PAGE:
The output generated in this project is geared toward providing visualization tools which are easy to understand. We are attuned to navigate the world in 3-dimensions using perspective and movement as cues to guide our interactions. Unfortunately, most traditional visualization tools are two dimensional. Even drawings that use perspective to draw the viewer into the scene are somewhat "flat" because of their limited field of view and static quality. A 3-Dimensional visualization tool provides the opportunity to view design concepts using more of our natural, perceptual capabilities. Specifically, output from this project includes: 1) a 3D computer model which can be manipulated and navigated on screen, 2) printed views from the model as a design sketchbook, 3) a plan view of the project area and 4) a video "walkthrough" of a revised model showing design concepts.
As with any work product, the background of the author should be considered as the work is reviewed. My interest in computer graphics developed only recently, in my second year of graduate school in Urban Design and Planning. In the course of a year, I've developed my technical skills to a point where I can now use computer graphics as a tool in other work. That said, I do not consider myself a "computer person." Rather, I seek to use computer graphics to further my interest in Planning.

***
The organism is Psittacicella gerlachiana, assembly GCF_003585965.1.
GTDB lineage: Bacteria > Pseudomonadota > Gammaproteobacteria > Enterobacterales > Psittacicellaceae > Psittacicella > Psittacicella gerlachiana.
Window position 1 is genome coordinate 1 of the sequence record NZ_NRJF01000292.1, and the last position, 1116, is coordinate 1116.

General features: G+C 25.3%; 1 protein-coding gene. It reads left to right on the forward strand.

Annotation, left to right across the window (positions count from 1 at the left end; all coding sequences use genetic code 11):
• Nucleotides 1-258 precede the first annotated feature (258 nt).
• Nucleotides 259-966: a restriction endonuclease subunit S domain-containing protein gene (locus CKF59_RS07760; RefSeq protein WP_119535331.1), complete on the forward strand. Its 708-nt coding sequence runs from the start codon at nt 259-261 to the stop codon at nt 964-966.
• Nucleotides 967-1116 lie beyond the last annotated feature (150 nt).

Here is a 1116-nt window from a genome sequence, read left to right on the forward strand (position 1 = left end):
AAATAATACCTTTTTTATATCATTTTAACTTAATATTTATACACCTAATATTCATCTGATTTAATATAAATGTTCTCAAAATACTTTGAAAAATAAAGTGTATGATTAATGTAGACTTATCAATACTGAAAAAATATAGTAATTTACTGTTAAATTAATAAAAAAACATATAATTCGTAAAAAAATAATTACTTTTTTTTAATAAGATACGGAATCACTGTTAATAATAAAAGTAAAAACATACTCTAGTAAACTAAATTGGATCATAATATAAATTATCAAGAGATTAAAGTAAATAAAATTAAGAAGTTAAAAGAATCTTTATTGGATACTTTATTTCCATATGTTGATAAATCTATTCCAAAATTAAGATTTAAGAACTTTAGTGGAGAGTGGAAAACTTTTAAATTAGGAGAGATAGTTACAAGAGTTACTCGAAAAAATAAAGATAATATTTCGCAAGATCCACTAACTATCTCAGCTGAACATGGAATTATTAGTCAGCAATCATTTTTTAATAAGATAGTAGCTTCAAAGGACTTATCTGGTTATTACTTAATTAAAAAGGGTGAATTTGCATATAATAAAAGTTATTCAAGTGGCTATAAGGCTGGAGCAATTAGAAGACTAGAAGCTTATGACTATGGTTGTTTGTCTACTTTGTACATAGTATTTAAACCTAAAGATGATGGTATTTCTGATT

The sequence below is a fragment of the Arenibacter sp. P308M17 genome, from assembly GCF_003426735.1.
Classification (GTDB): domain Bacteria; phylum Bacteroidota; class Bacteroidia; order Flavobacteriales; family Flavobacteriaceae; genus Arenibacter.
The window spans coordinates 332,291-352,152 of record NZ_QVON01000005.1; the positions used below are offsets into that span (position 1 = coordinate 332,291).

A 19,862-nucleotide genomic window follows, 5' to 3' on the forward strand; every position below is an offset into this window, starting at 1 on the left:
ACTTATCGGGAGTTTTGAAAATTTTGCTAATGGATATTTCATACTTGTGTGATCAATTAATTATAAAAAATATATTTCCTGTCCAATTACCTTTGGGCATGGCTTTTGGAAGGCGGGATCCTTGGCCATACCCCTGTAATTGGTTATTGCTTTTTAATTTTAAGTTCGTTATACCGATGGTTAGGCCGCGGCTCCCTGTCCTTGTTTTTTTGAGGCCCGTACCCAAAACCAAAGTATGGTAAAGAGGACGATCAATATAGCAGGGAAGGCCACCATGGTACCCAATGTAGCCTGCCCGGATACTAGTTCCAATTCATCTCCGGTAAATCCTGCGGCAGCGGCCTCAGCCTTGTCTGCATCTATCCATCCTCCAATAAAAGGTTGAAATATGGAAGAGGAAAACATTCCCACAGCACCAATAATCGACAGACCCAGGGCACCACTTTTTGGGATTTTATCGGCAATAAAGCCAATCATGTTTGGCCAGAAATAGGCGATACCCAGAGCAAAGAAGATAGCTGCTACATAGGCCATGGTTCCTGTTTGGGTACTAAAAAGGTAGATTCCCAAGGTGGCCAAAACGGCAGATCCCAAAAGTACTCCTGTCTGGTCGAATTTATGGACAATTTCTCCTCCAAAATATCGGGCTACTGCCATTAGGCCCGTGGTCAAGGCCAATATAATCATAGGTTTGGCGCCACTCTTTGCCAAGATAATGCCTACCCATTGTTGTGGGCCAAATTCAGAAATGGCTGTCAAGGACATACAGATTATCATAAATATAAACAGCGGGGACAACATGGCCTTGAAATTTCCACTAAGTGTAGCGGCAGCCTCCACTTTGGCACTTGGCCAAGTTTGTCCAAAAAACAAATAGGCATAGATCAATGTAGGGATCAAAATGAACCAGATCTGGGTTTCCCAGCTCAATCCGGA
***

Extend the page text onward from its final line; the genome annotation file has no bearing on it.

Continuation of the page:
This report is divided into five sections. Project Background examines the Pike Street Improvement Project and the goals of the computer visualization. Execution introduces the content and output of the computer model and describes key project management issues. Interaction discusses the process by which the computer model was used as a design tool. Finally, Evaluation and Conclusions gives a wrap-up of the project in the context of the project goals. Appendices including a technical explanation of the creation of the computer model, sample output from the model and surveys of Design Session participants regarding the effectiveness of the project are provided following the text.
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II. Project Background
A. The Seattle Design Commission and The Pike Street Improvement Project
The client agency for this Professional Project is the Seattle Design Commission, an agency of the City of Seattle. The Design Commission is charged with facilitating conceptualization and review of all City-funded urban design and development projects. The Commission is composed of seven volunteer design professionals and supported by a paid staff of four.